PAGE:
The Armory Show, New York

Visited the annual Armory Show at Piers 90 and 94. Ticket prices were outrageous but I managed to slip inside with somebody else’s credentials. The brittle energy of coronavirus anxiety commingled with ritualized decadence. Face masks and champagne stations. New York declared a state of emergency this morning, yet no matter where I walked I ruined somebody’s selfie.

The Armory is an art shopping mall. Nothing can be contemplated, only absorbed as spectacle. Aerial photographs of Texas slaughterhouses with chemicals draining into bloody pools. Claymation creatures engaged in rough sex. Op-art with humming colors on sale for $350,000 a pop. Large-scale acrylic paintings of internet memes. Marie Kondo gripping a pistol. And so many garbled images stuck in the past, relitigating national memories: George McGovern and Gone With the Wind, Jackie Kennedy and vintage supermarket logos.

A gilded sign asked, “What’s happening after the apocalypse?” A crowd gathered around video footage of a flooded museum because we like to watch things get destroyed.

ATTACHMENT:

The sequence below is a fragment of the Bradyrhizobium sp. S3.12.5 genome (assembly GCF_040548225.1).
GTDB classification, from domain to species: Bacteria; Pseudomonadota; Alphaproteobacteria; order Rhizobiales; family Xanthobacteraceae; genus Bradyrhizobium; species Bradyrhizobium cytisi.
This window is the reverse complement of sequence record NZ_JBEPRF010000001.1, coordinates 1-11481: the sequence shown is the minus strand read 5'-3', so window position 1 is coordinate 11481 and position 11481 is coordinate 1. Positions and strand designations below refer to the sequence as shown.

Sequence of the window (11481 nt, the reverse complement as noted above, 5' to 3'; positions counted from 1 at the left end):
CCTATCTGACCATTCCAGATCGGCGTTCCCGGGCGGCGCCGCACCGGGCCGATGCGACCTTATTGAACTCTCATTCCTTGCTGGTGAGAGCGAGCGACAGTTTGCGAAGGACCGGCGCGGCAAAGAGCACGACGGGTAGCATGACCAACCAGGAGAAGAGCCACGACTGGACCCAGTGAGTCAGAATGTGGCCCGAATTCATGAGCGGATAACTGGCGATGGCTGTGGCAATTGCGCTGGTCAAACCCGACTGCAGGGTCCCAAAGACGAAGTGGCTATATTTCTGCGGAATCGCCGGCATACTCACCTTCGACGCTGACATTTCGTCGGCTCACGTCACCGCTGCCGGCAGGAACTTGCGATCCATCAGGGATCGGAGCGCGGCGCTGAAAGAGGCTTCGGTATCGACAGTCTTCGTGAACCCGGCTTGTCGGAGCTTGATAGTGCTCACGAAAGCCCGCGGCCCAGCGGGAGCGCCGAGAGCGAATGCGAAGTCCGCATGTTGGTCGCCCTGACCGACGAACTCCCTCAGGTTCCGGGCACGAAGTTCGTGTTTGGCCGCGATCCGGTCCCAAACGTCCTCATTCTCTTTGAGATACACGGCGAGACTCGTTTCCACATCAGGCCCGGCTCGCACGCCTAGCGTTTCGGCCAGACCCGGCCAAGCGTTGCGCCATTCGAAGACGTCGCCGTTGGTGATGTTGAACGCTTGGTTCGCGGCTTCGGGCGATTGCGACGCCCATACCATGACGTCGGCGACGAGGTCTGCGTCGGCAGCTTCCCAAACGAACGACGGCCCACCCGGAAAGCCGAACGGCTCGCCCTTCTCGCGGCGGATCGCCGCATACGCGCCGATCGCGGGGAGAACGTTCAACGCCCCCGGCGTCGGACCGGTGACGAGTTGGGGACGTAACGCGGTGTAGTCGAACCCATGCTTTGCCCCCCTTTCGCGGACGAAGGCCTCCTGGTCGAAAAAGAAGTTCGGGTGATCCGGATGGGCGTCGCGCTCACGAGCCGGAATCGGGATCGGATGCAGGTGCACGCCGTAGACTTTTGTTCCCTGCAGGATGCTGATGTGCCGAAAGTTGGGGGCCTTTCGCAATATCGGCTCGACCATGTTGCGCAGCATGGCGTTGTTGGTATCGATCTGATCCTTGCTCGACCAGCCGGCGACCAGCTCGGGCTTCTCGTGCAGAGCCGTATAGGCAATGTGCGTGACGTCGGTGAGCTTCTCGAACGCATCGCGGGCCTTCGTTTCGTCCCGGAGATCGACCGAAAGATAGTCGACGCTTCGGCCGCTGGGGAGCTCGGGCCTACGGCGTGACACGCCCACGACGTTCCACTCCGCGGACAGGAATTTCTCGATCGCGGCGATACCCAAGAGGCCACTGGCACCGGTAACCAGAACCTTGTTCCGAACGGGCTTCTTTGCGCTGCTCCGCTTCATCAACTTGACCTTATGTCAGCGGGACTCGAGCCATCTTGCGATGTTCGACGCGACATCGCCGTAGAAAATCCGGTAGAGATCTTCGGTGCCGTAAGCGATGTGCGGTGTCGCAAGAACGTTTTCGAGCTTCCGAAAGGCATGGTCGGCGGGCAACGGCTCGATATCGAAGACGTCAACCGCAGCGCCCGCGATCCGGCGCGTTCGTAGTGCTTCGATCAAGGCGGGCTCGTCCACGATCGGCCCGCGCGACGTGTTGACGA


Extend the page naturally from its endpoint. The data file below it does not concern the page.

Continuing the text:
Neon letters near the bar spelled out believe and lie. Gallery owners sat in mid-century chairs, heads hung over their phones. I pondered the posture we acquire when looking at art, hands behind our backs and chins slightly tilted while saying things like derivative and contrived. This felt like the last days of something.


John Maus – The Combine

From Screen Memories | Ribbon Music, 2017 | Bandcamp

A reverberated voice intones I see the combine coming, it’s gonna dust us all to nothing to a big synthy 1980s beat. Also worth highlighting: a screen memory is a distorted visual memory; the term was introduced by Sigmund Freud in 1899.

Each night in 2020, I wrote a short post for a series called Notes From the End of a World because I wanted to etch these days into my memory. Before the world changed completely.
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